You’ve set your priorities and mindset in order, now it’s time to think about the bigger picture. Whilst you’re crushing your day to day action items, don’t lose sight of why you’re going to work each day.
TODAY’S STRATEGY: Keep yourself motivated
I find motivation such a fascinating topic and I love to hear what motivates people.
Last week, our Managing Director mentioned that her secret to being a good person at work is getting her gym session in. If she doesn’t hit that goal first thing in the morning, she has a bad day.
My colleague Michael often speaks of the joy he feels when he goes home to a hug from his daughter. My other colleague Sam has recently pursued his new found passion for golf, a great outlet outside of work.***
Moi? My motivation is mostly intrinsic. I’m motivated when I’m learning new things and when I know I’m doing a good job. I’m more about the process than the glory of the end result. For a while there my motivation was saving every penny and day of annual leave for adventures in Europe.
It doesn’t matter where your motivation comes from, the main thing is that you understand what energises you and how to leverage that every day. If you’re really struggling to feel motivated I’ve often found it helps to ask the following questions:
Those of you who read my blog know risk remediation and policy reviews are not my area of expertise. In my new role I’m operating way outside of my product marketing comfort zone. I could easily hide behind excuses and give in to my fears.
Instead, I’m choosing to focus on the positive: I’m broadening my skill set. I simply don’t know where that’s going to take me. Since my high school classes in economics I’ve always dreamed of being the Governor of the Reserve Bank of Australia (RBA). Guess what the RBA does a lot of? Policy! Now I’ve motivated myself!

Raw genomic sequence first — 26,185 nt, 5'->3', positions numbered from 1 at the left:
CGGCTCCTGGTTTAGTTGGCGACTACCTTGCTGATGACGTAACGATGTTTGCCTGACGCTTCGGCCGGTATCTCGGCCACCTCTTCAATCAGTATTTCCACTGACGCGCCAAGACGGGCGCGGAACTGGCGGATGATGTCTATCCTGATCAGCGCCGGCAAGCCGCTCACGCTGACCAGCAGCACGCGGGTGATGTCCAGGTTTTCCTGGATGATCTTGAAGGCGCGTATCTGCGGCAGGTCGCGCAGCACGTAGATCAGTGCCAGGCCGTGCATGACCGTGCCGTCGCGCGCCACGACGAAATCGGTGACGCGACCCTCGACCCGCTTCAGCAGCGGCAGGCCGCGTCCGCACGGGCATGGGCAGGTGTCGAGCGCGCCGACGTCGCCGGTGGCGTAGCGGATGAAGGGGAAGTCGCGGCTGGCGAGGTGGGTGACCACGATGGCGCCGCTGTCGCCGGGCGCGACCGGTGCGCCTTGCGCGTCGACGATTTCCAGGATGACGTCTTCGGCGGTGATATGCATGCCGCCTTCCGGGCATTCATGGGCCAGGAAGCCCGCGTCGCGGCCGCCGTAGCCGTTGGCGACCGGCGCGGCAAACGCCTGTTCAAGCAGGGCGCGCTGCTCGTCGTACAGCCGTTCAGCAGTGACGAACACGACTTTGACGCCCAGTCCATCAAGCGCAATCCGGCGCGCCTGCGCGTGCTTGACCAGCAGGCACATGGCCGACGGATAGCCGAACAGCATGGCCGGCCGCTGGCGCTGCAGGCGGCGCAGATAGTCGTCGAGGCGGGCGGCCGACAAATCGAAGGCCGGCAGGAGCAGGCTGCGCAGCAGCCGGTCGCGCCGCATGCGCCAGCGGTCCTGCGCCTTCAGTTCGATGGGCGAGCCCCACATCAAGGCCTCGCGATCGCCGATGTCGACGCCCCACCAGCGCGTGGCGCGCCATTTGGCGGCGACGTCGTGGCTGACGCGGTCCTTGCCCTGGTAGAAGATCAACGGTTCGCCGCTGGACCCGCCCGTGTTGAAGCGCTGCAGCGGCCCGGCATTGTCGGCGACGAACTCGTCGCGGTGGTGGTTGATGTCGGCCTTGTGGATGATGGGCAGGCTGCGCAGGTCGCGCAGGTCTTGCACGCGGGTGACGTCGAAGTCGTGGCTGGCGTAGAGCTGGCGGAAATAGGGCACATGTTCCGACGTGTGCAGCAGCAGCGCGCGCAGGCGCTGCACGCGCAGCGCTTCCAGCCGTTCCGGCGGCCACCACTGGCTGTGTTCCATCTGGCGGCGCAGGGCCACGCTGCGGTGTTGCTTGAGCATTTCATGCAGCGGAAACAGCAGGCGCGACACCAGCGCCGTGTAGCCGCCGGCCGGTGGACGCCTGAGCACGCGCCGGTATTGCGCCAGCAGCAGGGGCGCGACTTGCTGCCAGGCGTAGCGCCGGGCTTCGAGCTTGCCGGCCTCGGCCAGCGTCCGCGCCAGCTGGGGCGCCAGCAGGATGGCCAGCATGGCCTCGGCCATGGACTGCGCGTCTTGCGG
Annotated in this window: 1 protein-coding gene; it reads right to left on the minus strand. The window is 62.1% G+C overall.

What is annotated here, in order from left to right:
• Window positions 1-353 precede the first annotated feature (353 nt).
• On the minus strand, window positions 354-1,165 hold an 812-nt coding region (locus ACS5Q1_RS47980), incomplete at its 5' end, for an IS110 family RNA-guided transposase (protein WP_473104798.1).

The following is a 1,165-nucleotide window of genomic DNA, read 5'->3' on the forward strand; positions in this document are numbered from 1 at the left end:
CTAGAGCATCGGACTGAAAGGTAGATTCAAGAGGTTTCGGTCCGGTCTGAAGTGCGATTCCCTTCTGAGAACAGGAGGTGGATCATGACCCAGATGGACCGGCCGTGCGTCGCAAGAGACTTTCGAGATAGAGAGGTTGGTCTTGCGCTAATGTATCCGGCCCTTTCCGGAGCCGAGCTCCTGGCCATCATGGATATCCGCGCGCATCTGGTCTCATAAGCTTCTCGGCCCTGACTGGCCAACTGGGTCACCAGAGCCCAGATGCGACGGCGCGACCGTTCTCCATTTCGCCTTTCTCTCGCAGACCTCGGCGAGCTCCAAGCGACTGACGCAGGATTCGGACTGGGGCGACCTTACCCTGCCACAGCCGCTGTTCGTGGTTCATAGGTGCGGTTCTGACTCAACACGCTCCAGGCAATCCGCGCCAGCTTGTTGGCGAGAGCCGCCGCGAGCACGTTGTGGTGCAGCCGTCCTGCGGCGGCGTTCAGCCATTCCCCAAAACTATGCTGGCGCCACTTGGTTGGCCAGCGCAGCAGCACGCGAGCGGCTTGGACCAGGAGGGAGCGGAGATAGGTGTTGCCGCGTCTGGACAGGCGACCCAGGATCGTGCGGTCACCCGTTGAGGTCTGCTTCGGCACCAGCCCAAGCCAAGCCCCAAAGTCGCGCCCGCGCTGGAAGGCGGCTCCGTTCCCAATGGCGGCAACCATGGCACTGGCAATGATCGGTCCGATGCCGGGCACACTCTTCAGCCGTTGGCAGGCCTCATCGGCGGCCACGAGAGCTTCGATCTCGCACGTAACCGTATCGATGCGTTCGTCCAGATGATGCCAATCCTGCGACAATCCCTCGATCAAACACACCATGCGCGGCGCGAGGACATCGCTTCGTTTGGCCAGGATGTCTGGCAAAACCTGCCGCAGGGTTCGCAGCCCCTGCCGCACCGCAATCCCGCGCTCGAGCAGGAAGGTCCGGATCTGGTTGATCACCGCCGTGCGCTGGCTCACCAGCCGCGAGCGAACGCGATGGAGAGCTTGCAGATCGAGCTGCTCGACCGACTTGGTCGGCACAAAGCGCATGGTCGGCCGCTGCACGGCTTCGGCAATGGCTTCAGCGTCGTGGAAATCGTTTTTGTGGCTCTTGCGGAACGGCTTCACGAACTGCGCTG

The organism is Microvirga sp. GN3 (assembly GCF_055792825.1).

That’s just one example of how the above questions have helped me recently.
Great people leaders also understand the power of motivation
I once worked for someone who was extrinsically motivated by status, promotions and chasing the big bonuses. There’s nothing wrong with this. The mistake this person made though was assuming that everyone was motivated by the same things. It was an absolute punish to work for this person because they didn’t understand how to get the best out of me.
The frustration built up and one day I exploded. I tried to explain that all I wanted was a bit of recognition and they said “But you got the Leadership award, what more do you want?!” Each month there was a morning tea where they presented awards in front of the entire office for different things. I won two of them.
I didn’t care about the glory of the award or the $500 bonus. You don’t get recognised or promoted solely by awards, your leaders need to be advocating for you. This person beat me down jab after jab and I knew this person wasn’t my ally. They refused to advocate for me and consistently took credit for my work.
After this episode, they responded to EVERY single email I sent with “Thank you Amy”. It was beyond a joke and that annoyed me even more. Sigh.
Never stay in a job where you aren’t allowed to shine, it will cripple your motivation.
***Michael & Sam found out about this blog last week. Their response was positive and very funny – they were both worried about whether I wrote about them in my blog! Now I have, so if they read it then they’ll see this!
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